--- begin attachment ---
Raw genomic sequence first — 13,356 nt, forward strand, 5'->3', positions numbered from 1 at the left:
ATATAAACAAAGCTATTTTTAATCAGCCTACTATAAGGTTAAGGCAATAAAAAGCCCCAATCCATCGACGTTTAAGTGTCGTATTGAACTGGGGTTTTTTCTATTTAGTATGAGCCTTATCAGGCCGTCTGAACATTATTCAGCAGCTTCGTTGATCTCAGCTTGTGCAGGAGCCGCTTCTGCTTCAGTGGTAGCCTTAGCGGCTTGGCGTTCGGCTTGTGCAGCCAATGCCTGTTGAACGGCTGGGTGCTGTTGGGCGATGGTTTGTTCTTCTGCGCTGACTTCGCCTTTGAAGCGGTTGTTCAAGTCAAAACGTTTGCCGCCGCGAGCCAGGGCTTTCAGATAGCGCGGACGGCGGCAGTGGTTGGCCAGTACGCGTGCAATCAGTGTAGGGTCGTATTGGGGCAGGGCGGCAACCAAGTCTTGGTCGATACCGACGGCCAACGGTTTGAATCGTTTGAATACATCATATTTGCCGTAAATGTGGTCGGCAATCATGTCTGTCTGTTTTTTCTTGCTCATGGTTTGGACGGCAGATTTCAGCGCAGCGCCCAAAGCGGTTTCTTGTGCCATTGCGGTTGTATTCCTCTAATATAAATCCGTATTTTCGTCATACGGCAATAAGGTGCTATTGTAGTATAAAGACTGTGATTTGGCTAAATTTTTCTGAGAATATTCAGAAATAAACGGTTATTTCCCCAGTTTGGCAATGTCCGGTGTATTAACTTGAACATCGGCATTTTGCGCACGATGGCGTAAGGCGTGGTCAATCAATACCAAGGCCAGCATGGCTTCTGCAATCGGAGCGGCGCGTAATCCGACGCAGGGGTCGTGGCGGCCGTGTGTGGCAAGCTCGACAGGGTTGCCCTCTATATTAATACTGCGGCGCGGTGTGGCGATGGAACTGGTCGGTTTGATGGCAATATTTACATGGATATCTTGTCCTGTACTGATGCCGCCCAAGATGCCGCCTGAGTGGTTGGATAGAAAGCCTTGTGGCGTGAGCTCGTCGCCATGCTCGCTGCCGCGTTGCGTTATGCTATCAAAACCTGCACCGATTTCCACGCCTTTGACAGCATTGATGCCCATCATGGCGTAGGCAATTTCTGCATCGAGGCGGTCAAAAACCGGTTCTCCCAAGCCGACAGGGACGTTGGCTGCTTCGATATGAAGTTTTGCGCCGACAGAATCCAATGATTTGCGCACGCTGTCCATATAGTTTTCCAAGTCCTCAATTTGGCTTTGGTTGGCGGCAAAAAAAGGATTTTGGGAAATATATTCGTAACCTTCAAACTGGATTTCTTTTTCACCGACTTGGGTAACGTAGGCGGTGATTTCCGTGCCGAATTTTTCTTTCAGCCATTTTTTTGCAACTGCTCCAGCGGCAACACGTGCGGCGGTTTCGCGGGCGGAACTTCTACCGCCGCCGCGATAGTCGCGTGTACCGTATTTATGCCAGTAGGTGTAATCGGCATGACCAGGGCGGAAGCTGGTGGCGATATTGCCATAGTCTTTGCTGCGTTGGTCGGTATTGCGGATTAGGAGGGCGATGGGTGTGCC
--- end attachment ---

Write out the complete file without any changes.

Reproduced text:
Raw genomic sequence first — 13,356 nt, forward strand, 5'->3', positions numbered from 1 at the left:
ATATAAACAAAGCTATTTTTAATCAGCCTACTATAAGGTTAAGGCAATAAAAAGCCCCAATCCATCGACGTTTAAGTGTCGTATTGAACTGGGGTTTTTTCTATTTAGTATGAGCCTTATCAGGCCGTCTGAACATTATTCAGCAGCTTCGTTGATCTCAGCTTGTGCAGGAGCCGCTTCTGCTTCAGTGGTAGCCTTAGCGGCTTGGCGTTCGGCTTGTGCAGCCAATGCCTGTTGAACGGCTGGGTGCTGTTGGGCGATGGTTTGTTCTTCTGCGCTGACTTCGCCTTTGAAGCGGTTGTTCAAGTCAAAACGTTTGCCGCCGCGAGCCAGGGCTTTCAGATAGCGCGGACGGCGGCAGTGGTTGGCCAGTACGCGTGCAATCAGTGTAGGGTCGTATTGGGGCAGGGCGGCAACCAAGTCTTGGTCGATACCGACGGCCAACGGTTTGAATCGTTTGAATACATCATATTTGCCGTAAATGTGGTCGGCAATCATGTCTGTCTGTTTTTTCTTGCTCATGGTTTGGACGGCAGATTTCAGCGCAGCGCCCAAAGCGGTTTCTTGTGCCATTGCGGTTGTATTCCTCTAATATAAATCCGTATTTTCGTCATACGGCAATAAGGTGCTATTGTAGTATAAAGACTGTGATTTGGCTAAATTTTTCTGAGAATATTCAGAAATAAACGGTTATTTCCCCAGTTTGGCAATGTCCGGTGTATTAACTTGAACATCGGCATTTTGCGCACGATGGCGTAAGGCGTGGTCAATCAATACCAAGGCCAGCATGGCTTCTGCAATCGGAGCGGCGCGTAATCCGACGCAGGGGTCGTGGCGGCCGTGTGTGGCAAGCTCGACAGGGTTGCCCTCTATATTAATACTGCGGCGCGGTGTGGCGATGGAACTGGTCGGTTTGATGGCAATATTTACATGGATATCTTGTCCTGTACTGATGCCGCCCAAGATGCCGCCTGAGTGGTTGGATAGAAAGCCTTGTGGCGTGAGCTCGTCGCCATGCTCGCTGCCGCGTTGCGTTATGCTATCAAAACCTGCACCGATTTCCACGCCTTTGACAGCATTGATGCCCATCATGGCGTAGGCAATTTCTGCATCGAGGCGGTCAAAAACCGGTTCTCCCAAGCCGACAGGGACGTTGGCTGCTTCGATATGAAGTTTTGCGCCGACAGAATCCAATGATTTGCGCACGCTGTCCATATAGTTTTCCAAGTCCTCAATTTGGCTTTGGTTGGCGGCAAAAAAAGGATTTTGGGAAATATATTCGTAACCTTCAAACTGGATTTCTTTTTCACCGACTTGGGTAACGTAGGCGGTGATTTCCGTGCCGAATTTTTCTTTCAGCCATTTTTTTGCAACTGCTCCAGCGGCAACACGTGCGGCGGTTTCGCGGGCGGAACTTCTACCGCCGCCGCGATAGTCGCGTGTACCGTATTTATGCCAGTAGGTGTAATCGGCATGACCAGGGCGGAAGCTGGTGGCGATATTGCCATAGTCTTTGCTGCGTTGGTCGGTATTGCGGATTAGGAGGGCGATGGGTGTGCC